Fatty liver is simply the build-up of fat in the liver. Fat in the liver usually does not cause liver damage. However, certain other conditions and diseases can be associated with the development of fatty liver.
Nutritional causes of fatty liver are starvation, obesity, protein malnutrition and intestinal bypass operations for obesity. The endocrine disorder diabetes mellitus often leads to fatty liver. In juvenile diabetes the fat may be rapidly deposited leading to tenderness in the upper right of the abdomen. In all of these conditions the fatty deposits are occasionally accompanied by some inflammatory changes and scarring of the liver - so-called non-alcoholic steatohepatitis or NASH.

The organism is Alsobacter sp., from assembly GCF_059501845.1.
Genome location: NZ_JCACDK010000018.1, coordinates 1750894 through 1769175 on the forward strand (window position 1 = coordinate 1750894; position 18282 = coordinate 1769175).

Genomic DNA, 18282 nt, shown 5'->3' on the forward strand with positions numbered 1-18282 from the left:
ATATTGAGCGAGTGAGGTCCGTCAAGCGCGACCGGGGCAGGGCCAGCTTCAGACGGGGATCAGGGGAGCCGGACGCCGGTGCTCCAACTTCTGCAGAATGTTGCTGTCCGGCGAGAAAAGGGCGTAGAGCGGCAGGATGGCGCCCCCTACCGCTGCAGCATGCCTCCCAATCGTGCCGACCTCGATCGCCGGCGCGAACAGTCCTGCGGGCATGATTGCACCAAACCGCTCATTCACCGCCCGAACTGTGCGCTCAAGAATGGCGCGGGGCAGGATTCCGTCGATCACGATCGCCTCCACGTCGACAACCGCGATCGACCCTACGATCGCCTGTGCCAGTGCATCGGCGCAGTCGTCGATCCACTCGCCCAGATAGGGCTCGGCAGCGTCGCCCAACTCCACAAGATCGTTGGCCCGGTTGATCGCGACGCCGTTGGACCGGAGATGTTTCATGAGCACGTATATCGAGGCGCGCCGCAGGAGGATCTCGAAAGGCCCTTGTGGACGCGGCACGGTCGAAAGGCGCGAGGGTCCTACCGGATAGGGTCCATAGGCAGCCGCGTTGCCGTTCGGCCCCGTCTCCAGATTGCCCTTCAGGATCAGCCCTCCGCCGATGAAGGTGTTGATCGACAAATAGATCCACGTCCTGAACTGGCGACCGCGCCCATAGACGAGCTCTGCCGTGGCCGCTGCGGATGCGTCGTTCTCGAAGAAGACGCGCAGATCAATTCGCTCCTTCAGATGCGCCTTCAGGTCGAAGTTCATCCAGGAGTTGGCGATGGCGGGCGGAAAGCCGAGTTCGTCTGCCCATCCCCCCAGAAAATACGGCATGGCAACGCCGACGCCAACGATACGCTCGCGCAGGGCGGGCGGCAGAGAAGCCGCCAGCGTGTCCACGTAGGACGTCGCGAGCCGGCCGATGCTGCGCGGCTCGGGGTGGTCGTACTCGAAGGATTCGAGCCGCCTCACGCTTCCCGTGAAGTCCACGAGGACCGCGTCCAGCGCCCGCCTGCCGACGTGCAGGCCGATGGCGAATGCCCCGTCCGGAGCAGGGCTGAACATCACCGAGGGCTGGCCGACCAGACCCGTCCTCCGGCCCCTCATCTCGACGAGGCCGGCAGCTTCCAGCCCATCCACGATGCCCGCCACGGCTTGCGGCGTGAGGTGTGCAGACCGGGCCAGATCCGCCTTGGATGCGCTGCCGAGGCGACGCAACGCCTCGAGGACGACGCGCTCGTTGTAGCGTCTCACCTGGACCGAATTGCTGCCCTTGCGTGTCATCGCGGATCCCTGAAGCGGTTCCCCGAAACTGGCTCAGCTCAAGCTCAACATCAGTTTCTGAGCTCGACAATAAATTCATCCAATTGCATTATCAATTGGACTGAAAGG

Alcohol abuse can lead to the accumulation of fat within hepatocytes, the predominant cell type in the liver. A similar condition can also be seen in some obese people who are not alcohol abusers. Fatty liver is reversible if the patient stops drinking, however, fatty liver can lead to steatohepatitis. Steatohepatitis is fatty liver accompanied by inflammation and this condition can lead to scarring of the liver and cirrhosis.